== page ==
Just a little off the top: Denali gets shorter

In a recent scientific survey, North America’s tallest peak loses elevation — again.
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In a recent scientific survey, North America’s tallest peak loses elevation — again.

Thanks a lot, science: For the second time in recent decades, a new survey from the U.S.G.S. recalculated the height of Denali (Mt. McKinley to cheechako blasphemers) and found North America’s tallest peak 83 feet shorter than previously thought. The new height of 20,237 might put a little spring in aspiring climbers’ step this year – but it also puts the peak closer to Canada’s 19,550-foot Mt. Logan, which is just embarrassing.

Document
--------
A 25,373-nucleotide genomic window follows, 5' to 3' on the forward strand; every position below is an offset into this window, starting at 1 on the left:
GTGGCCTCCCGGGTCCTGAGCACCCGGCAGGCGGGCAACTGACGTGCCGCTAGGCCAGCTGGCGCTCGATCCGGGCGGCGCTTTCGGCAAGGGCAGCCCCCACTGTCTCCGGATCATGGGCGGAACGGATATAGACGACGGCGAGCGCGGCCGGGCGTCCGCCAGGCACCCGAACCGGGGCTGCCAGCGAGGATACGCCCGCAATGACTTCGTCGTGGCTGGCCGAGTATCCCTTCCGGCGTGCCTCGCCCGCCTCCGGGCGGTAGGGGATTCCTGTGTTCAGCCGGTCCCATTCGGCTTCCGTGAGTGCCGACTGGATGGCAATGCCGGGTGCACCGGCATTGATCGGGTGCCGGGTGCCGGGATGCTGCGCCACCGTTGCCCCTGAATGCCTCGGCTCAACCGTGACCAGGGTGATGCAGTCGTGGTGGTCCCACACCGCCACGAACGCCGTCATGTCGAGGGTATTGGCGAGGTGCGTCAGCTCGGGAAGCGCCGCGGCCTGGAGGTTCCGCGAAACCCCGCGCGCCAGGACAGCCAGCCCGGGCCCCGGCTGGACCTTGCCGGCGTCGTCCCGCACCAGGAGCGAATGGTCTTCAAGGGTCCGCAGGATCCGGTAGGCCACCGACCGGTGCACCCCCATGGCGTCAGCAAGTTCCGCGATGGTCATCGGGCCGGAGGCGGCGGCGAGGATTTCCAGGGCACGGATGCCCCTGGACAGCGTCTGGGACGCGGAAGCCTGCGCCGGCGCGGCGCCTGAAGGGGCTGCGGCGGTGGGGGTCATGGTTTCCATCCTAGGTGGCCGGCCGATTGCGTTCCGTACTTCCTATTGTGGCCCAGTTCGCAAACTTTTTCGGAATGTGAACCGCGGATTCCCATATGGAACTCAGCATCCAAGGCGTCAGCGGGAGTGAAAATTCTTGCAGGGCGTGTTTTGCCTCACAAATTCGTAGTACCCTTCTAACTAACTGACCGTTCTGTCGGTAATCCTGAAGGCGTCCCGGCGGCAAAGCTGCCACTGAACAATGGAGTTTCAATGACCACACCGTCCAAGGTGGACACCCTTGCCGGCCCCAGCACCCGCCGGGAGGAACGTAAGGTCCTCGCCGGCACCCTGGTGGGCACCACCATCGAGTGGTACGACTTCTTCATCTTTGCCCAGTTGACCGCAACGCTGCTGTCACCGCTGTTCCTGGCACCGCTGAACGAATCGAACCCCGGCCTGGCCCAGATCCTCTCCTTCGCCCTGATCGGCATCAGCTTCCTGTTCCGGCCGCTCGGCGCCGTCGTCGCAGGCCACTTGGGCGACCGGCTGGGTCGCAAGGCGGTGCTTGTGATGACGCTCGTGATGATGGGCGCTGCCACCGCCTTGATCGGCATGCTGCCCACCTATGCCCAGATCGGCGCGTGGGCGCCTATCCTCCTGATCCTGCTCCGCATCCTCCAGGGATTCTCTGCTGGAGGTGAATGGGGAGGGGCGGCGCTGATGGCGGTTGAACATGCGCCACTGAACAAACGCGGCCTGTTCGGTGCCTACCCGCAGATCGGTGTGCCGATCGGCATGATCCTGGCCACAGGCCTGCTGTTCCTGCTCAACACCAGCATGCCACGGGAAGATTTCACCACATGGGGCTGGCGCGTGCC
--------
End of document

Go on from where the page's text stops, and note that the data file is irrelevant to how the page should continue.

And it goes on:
The new height discovery came from a $23.5 million state and federal effort to create digital elevation models for the entirety of Alaska. Expected to reach completion in 2016, the survey has an upside: According to Alaska’s lieutenant governor Mead Treadwell, they’re also discovering mountains and ridges heretofore unknown to man:

The 2012 revision of 20,327 feet was recorded with radar technology deployed as a result of Alaska's Statewide Digital Mapping Initiative (SDMI), which also revealed that an entire ridgeline of Mt. Dickey in Denali National Park was missing from previous maps — one of many discrepancies corrected by recent map updates.

"The State of Alaska invested $9.59 million in SDMI since 2010, and the federal government has invested $14 million toward the overall cost of creating a digital elevation model for Alaska. The initiative, nearly 50% complete, is on schedule for statewide completion by 2016."

The Great One gets shorter, but we learn about mountains and routes we’ve never even heard of before. Seems like a fair tradeoff. Carry on, science.